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Invasive Bass Threaten Cariboo Watershed

August 17, 2006

Williams Lake – Smallmouth bass have invaded a watershed in the Cariboo, an event that has Ministry of Environment officials concerned about their detrimental effect on the native trout population.

On July 14, 2006, two boys fishing with their father in Beaver Creek, just upstream from where it enters the Quesnel River, caught the first recorded smallmouth bass in Cariboo Region 5.

Ministry of Environment surveys have since captured four additional bass from several lakes in the Beaver Valley watershed. The confirmed distribution of bass in Beaver Creek now extends 40 km upstream from the Quesnel River. Ministry biologists are continuing to expand the survey within the watershed in an attempt to find more bass.

Bass are not naturally present in Cariboo watersheds and pose a direct threat to the quality of local fisheries and biodiversity. Bass are aggressive predatory fish, often out-competing natural and stocked species such as rainbow trout. They also pose a threat to naturally occurring species of amphibians. It is presumed that the bass were introduced to the system through unauthorized stocking.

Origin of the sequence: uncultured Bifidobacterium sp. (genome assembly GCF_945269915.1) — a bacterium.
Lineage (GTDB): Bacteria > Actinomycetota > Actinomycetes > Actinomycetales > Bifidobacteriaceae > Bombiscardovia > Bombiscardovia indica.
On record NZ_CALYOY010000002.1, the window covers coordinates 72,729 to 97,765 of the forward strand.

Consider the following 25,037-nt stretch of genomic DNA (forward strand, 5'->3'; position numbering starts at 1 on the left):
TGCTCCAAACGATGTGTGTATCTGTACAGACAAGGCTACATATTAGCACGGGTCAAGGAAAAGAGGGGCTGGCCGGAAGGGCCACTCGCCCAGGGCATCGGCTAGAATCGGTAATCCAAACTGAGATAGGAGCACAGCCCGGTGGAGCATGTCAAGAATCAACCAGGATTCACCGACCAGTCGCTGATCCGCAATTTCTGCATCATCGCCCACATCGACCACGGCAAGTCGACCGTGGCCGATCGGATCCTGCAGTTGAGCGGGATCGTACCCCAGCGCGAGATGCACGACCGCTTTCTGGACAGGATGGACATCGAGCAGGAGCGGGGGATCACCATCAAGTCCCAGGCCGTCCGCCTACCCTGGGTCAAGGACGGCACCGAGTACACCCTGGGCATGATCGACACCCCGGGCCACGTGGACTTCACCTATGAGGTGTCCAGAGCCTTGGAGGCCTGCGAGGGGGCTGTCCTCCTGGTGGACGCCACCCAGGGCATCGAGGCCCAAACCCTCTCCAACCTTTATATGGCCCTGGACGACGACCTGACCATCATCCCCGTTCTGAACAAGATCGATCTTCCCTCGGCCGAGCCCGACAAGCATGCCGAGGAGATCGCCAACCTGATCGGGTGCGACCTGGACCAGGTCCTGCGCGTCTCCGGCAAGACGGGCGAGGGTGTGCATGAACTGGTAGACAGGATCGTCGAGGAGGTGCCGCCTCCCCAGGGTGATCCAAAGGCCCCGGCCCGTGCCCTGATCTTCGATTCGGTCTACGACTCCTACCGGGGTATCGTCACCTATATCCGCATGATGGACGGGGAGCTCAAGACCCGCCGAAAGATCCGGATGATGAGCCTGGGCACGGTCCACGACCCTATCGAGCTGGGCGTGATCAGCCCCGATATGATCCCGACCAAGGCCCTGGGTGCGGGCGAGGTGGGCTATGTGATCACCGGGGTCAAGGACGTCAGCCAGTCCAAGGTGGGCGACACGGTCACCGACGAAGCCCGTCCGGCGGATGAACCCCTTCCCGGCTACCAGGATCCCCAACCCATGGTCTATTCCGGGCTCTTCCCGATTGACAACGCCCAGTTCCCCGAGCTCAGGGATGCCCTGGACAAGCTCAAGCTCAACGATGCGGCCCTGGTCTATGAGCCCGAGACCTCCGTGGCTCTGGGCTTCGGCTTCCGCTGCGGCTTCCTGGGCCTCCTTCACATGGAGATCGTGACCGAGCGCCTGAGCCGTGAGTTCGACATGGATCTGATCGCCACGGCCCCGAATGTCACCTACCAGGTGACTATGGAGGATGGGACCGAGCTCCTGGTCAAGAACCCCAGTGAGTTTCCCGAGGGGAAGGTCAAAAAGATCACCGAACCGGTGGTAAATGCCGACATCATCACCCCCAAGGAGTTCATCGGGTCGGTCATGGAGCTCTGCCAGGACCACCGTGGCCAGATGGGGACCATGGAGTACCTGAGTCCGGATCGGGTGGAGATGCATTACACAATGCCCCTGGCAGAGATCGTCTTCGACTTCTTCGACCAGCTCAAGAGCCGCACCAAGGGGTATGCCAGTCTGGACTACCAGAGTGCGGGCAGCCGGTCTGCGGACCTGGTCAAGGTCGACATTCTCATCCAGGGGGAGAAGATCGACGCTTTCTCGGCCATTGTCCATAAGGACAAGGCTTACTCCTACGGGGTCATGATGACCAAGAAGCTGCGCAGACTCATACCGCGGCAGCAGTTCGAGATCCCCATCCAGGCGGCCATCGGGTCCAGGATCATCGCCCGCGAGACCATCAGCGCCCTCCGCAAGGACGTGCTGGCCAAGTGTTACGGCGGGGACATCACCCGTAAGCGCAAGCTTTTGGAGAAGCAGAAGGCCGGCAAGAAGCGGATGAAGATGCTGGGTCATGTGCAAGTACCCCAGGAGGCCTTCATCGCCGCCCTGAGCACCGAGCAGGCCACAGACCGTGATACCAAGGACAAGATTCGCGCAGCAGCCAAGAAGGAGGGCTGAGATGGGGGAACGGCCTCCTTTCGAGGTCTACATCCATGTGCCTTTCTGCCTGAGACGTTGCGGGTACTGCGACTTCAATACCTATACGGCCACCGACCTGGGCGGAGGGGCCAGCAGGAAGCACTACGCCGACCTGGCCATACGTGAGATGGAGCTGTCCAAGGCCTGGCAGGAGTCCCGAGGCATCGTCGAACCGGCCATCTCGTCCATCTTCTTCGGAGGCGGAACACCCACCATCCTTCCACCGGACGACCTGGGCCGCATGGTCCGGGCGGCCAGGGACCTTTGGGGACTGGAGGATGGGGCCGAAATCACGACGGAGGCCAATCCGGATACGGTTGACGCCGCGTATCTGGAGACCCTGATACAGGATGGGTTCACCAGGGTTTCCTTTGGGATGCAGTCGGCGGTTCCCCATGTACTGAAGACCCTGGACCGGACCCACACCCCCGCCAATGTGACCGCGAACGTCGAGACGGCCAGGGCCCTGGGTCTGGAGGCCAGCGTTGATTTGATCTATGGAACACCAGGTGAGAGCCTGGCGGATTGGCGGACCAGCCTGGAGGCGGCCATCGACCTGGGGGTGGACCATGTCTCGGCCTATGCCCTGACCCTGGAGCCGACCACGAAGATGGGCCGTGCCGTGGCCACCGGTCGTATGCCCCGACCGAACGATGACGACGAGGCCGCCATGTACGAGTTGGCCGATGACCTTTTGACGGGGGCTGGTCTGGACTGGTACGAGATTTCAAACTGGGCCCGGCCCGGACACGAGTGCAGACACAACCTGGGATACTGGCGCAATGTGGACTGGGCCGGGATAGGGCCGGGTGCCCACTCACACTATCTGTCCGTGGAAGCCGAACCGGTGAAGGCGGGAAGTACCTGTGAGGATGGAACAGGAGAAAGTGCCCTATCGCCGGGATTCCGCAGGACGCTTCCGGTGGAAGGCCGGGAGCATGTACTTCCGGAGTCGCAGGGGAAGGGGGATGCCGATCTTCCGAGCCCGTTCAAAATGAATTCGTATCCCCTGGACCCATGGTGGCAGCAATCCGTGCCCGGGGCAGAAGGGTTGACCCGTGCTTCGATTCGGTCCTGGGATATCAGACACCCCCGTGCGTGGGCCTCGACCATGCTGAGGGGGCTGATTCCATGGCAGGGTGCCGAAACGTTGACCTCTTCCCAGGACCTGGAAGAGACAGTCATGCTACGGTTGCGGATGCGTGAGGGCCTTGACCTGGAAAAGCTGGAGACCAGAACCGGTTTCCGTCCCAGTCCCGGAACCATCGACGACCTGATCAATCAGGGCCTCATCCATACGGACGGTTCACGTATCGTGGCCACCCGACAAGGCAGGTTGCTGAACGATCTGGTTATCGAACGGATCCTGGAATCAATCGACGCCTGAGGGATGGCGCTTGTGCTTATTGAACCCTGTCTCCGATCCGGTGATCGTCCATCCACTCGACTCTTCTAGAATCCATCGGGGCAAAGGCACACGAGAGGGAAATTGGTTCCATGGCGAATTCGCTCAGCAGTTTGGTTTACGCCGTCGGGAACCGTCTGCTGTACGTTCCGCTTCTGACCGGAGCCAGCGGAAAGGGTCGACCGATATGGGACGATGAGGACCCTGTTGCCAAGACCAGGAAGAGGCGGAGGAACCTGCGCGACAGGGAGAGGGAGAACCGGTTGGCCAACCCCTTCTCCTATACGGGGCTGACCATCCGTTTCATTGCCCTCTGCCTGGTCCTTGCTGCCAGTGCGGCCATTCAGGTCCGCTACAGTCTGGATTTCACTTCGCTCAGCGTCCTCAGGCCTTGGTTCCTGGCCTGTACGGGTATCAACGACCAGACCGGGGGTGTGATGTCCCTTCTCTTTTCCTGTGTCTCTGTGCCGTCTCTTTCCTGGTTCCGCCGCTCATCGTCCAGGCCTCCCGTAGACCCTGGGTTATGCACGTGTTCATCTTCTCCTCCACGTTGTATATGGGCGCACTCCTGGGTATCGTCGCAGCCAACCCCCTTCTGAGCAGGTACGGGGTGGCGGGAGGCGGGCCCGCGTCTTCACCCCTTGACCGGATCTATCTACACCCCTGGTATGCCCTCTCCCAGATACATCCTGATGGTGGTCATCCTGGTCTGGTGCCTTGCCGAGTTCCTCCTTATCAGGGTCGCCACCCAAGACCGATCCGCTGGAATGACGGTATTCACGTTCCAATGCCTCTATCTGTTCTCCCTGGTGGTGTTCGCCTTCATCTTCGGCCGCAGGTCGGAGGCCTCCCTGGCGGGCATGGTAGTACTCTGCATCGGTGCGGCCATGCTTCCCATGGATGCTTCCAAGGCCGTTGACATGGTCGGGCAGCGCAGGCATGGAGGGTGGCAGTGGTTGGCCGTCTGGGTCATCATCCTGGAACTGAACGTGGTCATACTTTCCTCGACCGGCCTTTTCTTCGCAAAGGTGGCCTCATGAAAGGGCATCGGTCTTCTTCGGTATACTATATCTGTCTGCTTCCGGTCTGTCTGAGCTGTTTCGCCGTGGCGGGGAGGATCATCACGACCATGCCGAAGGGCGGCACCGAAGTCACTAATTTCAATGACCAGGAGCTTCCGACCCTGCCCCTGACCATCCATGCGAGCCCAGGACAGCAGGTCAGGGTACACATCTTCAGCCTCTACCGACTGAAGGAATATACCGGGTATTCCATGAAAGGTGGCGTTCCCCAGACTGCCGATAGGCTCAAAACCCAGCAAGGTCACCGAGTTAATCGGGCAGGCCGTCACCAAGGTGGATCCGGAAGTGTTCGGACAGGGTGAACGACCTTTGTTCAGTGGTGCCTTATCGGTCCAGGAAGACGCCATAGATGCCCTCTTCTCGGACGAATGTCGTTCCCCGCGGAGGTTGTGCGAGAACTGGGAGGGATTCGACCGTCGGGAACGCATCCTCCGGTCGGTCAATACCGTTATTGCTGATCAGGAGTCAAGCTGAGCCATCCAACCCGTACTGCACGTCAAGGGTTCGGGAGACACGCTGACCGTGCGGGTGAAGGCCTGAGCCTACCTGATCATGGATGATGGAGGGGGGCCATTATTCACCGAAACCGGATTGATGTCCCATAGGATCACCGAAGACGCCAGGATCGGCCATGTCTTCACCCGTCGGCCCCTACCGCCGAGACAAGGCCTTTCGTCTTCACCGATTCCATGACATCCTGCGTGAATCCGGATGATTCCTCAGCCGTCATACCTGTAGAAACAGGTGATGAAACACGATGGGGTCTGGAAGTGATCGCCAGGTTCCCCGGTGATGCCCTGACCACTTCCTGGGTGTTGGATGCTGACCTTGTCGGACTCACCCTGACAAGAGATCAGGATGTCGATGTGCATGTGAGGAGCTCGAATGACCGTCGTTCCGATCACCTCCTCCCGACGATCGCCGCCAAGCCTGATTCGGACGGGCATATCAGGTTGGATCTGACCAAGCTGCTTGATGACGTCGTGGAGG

There is a reward of up to $20,000 for evidence leading to the conviction of anyone illegally stocking non-native spiny-ray fish in B.C. The B.C. Wildlife Federation and federal Department of Fisheries and Oceans are offering the reward through Crime Stoppers.

Perch, bass and sunfish, collectively known as spiny-ray fish, have been found in many lakes in B.C., illegally transplanted by anglers looking for a different type of fishing experience. The discovery in the Cariboo is the farthest north in B.C. that bass have been found.

Anyone who thinks they may have seen bass, perch or sunfish in the Cariboo Region should call the Ministry of Environment at 398-4530 or report the information through the province’s wildlife infraction reporting hotline at 1 877 952- RAPP (7277), or #7277 on the TELUS Mobility Network. Crime Stoppers can be reached at 1 800 222-TIPS (8477).

 

 
 
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